Signs of heatstroke depend on the extent of temperature elevation, duration of temperature elevation, as well as individual dog factors.
Diagnosing heatstroke is often based on a history of confinement or exertion on a hot, humid day. Most dogs with heatstroke will have an elevated body temperature, fast heart rate, will be panting, and have dark pink mucous membranes. In dogs with significant heatstroke cellular functions can be altered resulting in heart arrhythmias (abnormal rhythms), neurological signs including depression, coma and seizure activity and damage to kidney cells that can result in kidney failure. Severe heatstroke can also damage proteins in the body resulting in altered and decreased ability to clot blood.
Any dog that is believed to have developed heatstroke should have immediate care. The main treatment that owners can do is to immediately remove the dog from the hot environment and spray the dog with cool water as soon as a heatstroke incident is identified.
Dousing the dog in cool water and placing them in front of a fan is the best way to cool the dog by allowing transfer of heat from the core to the skin and subsequently to the environment. Ice water is to be avoided as it will induce peripheral vasoconstriction and inhibit heat radiation from the skin. Ice water may also induce shivering which will result in heat generation. Once a dog has been sprayed with cool water the dog should then be transported to a veterinarian for further stabilization and care with IV fluids and additional symptomatic and supportive care.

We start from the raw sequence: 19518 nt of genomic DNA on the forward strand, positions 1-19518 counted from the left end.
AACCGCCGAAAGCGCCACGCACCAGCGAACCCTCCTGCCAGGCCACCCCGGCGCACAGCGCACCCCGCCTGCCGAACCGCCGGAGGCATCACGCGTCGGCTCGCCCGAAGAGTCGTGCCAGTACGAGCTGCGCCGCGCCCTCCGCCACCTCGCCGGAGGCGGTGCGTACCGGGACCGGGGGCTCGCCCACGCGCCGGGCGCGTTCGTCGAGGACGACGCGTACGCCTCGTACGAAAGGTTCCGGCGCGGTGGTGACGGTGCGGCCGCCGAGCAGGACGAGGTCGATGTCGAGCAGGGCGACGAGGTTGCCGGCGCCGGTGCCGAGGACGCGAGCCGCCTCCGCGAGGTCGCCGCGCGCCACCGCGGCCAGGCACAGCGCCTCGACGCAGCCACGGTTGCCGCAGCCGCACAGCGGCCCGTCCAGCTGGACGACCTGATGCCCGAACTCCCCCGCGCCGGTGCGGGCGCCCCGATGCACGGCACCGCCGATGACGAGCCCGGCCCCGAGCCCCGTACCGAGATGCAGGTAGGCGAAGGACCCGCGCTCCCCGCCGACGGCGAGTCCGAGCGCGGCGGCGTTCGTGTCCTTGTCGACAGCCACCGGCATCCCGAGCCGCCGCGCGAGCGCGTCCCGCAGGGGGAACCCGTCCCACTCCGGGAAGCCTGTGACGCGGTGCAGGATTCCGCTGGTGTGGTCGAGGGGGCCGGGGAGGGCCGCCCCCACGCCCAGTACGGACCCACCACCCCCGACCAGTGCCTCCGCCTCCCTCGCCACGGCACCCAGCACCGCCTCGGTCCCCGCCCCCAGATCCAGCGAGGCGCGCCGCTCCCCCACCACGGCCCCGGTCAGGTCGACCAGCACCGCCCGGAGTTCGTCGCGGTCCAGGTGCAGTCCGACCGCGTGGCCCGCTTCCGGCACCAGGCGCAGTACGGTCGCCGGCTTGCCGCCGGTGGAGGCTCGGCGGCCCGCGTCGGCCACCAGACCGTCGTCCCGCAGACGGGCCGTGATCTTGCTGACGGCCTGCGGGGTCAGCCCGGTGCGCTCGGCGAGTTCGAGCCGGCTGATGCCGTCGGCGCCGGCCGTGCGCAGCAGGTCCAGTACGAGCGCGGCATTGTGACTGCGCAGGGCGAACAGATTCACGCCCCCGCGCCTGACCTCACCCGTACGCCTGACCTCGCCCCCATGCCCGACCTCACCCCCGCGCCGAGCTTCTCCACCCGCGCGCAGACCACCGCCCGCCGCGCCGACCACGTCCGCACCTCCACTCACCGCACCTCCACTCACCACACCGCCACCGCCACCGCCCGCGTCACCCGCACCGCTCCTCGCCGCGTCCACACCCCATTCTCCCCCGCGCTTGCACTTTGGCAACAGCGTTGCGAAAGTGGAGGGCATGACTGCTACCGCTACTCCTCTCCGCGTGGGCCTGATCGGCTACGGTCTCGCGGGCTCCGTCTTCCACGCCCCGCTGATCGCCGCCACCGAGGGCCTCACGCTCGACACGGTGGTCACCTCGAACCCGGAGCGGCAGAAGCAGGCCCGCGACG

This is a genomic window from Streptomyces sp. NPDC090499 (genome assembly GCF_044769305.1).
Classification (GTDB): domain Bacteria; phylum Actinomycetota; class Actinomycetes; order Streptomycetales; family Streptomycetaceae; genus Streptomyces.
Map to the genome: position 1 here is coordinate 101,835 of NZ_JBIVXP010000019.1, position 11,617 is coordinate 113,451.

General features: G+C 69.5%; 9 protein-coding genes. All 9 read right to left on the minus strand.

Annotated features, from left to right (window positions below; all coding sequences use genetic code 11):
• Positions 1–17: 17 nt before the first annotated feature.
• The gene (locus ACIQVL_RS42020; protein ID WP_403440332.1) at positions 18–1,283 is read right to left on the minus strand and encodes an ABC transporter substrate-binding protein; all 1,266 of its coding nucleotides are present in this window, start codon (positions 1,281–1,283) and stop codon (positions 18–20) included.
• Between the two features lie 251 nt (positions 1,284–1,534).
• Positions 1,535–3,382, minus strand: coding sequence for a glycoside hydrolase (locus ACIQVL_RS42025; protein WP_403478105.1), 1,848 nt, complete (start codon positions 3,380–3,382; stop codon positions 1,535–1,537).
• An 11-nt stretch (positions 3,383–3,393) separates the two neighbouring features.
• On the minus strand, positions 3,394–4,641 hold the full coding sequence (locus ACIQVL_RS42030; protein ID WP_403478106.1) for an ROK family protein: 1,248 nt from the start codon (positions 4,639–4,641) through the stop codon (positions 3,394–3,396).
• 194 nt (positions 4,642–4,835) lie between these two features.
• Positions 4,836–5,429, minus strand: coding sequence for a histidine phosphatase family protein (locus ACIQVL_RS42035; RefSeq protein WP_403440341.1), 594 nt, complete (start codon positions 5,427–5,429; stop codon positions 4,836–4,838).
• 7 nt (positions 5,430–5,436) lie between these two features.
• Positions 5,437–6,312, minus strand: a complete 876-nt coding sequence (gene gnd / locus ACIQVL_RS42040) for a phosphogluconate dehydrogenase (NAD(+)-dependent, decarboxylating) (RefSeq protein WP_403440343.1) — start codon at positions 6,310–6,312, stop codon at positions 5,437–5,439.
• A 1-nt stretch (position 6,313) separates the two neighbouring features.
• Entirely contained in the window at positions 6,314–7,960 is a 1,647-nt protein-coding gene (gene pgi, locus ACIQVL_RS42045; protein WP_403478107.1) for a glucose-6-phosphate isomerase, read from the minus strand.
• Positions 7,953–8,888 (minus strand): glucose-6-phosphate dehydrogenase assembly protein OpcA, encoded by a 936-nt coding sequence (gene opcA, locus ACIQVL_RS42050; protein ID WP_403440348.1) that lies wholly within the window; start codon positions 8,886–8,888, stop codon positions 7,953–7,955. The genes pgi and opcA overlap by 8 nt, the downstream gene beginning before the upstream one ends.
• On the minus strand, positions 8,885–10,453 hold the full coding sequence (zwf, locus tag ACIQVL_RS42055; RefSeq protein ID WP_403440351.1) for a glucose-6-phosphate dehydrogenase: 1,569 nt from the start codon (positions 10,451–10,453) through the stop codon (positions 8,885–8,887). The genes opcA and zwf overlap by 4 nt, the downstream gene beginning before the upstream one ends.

Heatstroke is a serious condition and prognosis is dependent on many factors including duration of temperature elevation, extent of temperature elevation, rapidity of initiation of treatment and the development of complications. Poor prognostic indicators include progressive decline in neurological status, worsening kidney function, heart arrhythmias and altered blood clotting ability.
While prompt cooling and veterinary care is the best treatment of heatstroke, prevention of heatstroke is ideal. Being aware of dogs that may have altered tolerance of high temperatures such as brachycephalics (Bulldogs, Pugs, Boston Terriers, French Bulldogs) and not allowing activity during times of high heat and/or humidity is recommended. Dogs with a diagnosis of laryngeal paralysis, heart or respiratory disease should also be restricted and monitored closely.
At no time should any dog be left in a car during the spring and summer months. During activity in the heat, ample fresh water should be provided as well as frequent rest in the shade or escapes to the air conditioned indoors. If a dog is found unattended in a car in the heat, all attempts should be made to locate the owners and to free the dog.